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Treatment and Prognosis for Adrenal Tumors in Dogs

Source: PetWave, Updated on July 16, 2015
Adrenal Gland Cancer

Treatment Goals

Nonfunctional adrenal tumors typically do not require treatment. The goals of treating functional tumors of one or both adrenal glands are to destroy or remove the affected glands if possible, and remove or destroy any sites where malignant tissue has spread. Other goals are to relieve the discomfort suffered by the dog and to restore and prolong its quality of life.

Treatment Options

The preferred treatment for dogs with functional adrenal gland tumors is to remove them surgically. X-rays and ultrasound examinations can show the precise location of the adrenal mass and can also reveal generalized enlargement of the adrenals or masses in other areas. Without surgery, there is no way to determine unequivocally whether an adrenal gland tumor is or is not malignant. Because the adrenal glands in dogs are so tiny, surgical removal of an adrenal mass requires removal of the entire affected gland. If surgery is hoped cure the dog’s hyperadrenocorticism, appropriate margins of healthy tissue surrounding the affected adrenal gland must also be removed.

Dogs with adrenal tumors will need to be stabilized medically in a veterinary hospital before they can be taken safely to surgery. Pre-surgical management will include administration of medication to inhibit the production and secretion of adrenal corticosteroids while the surgical procedure is taking place. Most dogs will need intravenous fluid support to keep them well-hydrated during and after the surgery. Other medical therapy may be necessary to reduce hypertension (high blood pressure), if it is present in the particular patient.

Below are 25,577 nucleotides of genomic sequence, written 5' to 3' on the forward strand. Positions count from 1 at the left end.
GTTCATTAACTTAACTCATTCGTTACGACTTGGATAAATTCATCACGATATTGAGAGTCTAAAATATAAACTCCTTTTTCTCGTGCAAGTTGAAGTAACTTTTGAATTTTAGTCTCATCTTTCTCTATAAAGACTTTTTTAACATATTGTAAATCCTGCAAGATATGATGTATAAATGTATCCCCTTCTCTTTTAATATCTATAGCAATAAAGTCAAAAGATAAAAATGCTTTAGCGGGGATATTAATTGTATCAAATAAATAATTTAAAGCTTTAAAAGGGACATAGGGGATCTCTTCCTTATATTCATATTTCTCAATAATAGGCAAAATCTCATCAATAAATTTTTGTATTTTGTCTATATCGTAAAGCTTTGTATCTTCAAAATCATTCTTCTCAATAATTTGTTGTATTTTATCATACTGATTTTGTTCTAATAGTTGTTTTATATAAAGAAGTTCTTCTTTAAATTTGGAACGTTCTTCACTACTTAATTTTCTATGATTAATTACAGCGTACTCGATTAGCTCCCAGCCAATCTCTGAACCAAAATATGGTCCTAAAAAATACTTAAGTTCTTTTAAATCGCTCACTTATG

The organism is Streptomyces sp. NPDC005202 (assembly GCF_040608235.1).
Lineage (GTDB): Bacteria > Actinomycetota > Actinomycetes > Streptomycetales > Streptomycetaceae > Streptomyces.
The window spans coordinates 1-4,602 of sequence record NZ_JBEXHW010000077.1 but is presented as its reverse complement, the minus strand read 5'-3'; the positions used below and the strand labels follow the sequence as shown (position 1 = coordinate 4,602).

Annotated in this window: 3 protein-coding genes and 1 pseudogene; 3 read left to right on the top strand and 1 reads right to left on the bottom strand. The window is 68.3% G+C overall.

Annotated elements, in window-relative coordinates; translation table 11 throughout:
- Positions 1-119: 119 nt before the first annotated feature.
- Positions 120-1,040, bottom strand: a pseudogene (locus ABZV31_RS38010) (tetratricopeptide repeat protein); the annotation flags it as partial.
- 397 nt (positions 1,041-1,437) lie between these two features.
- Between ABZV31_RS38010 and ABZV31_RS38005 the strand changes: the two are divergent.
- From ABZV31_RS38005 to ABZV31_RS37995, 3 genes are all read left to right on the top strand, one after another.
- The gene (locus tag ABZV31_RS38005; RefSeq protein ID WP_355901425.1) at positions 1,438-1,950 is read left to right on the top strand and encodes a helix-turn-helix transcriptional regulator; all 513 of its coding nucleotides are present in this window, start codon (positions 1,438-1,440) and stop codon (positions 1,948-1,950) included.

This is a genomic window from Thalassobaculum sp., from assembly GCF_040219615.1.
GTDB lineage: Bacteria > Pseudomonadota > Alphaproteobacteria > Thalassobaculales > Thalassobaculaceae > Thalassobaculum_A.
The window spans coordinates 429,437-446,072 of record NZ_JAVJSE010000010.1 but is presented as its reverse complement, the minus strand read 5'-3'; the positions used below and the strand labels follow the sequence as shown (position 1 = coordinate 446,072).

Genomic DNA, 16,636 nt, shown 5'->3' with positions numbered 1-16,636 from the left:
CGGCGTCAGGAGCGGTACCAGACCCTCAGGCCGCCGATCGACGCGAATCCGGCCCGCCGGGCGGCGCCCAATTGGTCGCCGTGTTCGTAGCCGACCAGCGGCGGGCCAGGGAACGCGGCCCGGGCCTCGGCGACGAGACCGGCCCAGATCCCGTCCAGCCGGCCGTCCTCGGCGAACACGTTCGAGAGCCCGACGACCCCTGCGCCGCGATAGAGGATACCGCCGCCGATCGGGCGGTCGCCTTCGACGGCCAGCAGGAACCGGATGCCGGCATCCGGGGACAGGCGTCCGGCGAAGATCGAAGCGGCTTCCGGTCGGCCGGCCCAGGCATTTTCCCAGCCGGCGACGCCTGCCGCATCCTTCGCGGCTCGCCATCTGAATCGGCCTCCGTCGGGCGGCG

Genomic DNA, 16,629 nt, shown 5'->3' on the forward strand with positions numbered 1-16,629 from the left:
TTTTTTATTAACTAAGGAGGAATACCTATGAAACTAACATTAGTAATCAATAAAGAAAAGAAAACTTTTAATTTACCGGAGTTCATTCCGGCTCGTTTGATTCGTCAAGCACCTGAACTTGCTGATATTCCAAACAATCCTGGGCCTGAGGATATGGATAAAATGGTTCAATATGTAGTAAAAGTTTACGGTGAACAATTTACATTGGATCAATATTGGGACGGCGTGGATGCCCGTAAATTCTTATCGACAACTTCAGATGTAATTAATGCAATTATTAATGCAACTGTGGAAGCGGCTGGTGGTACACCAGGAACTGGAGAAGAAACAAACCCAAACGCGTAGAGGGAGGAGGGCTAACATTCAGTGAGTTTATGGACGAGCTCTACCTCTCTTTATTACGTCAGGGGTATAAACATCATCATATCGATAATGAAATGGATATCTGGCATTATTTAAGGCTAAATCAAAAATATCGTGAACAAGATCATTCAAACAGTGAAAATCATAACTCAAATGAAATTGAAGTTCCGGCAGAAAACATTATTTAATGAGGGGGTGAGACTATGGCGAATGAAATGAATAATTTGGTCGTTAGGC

Medical management and supportive care are extremely important for dogs with adrenal gland tumors, whether or not surgical removal is attempted or entirely effective. If both adrenal glands are removed, or if only one is removed but the contralateral gland has atrophied to the point of being nonfunctional, the dog will have to be on oral corticosteroid replacement therapy for the rest of its life. Long-term steroid treatment can be as costly as, or even more expensive than, the cost of the surgery.


A dog with a functional adenoma or adenocarcinoma that has not spread to other parts of its body, and that recovers well following successful surgical removal of the affected glands, usually has a fairly good prognosis, as long as its owner follows the veterinarian’s steroid replacement therapy instructions to a tee. The average survival time for dogs in that circumstance is somewhere between 16 to 36 months following diagnosis and surgery. Unfortunately, malignant masses that have metastasized or become locally invasive carry a guarded to poor prognosis.

Special Notes

Surgical removal of the tiny adrenal glands is called an “adrenalectomy.” This is not a simple procedure, but it is done successfully with some frequency in veterinary medicine. Relatively non-invasive laparoscopic adrenalectomies are occasionally and increasingly being performed.

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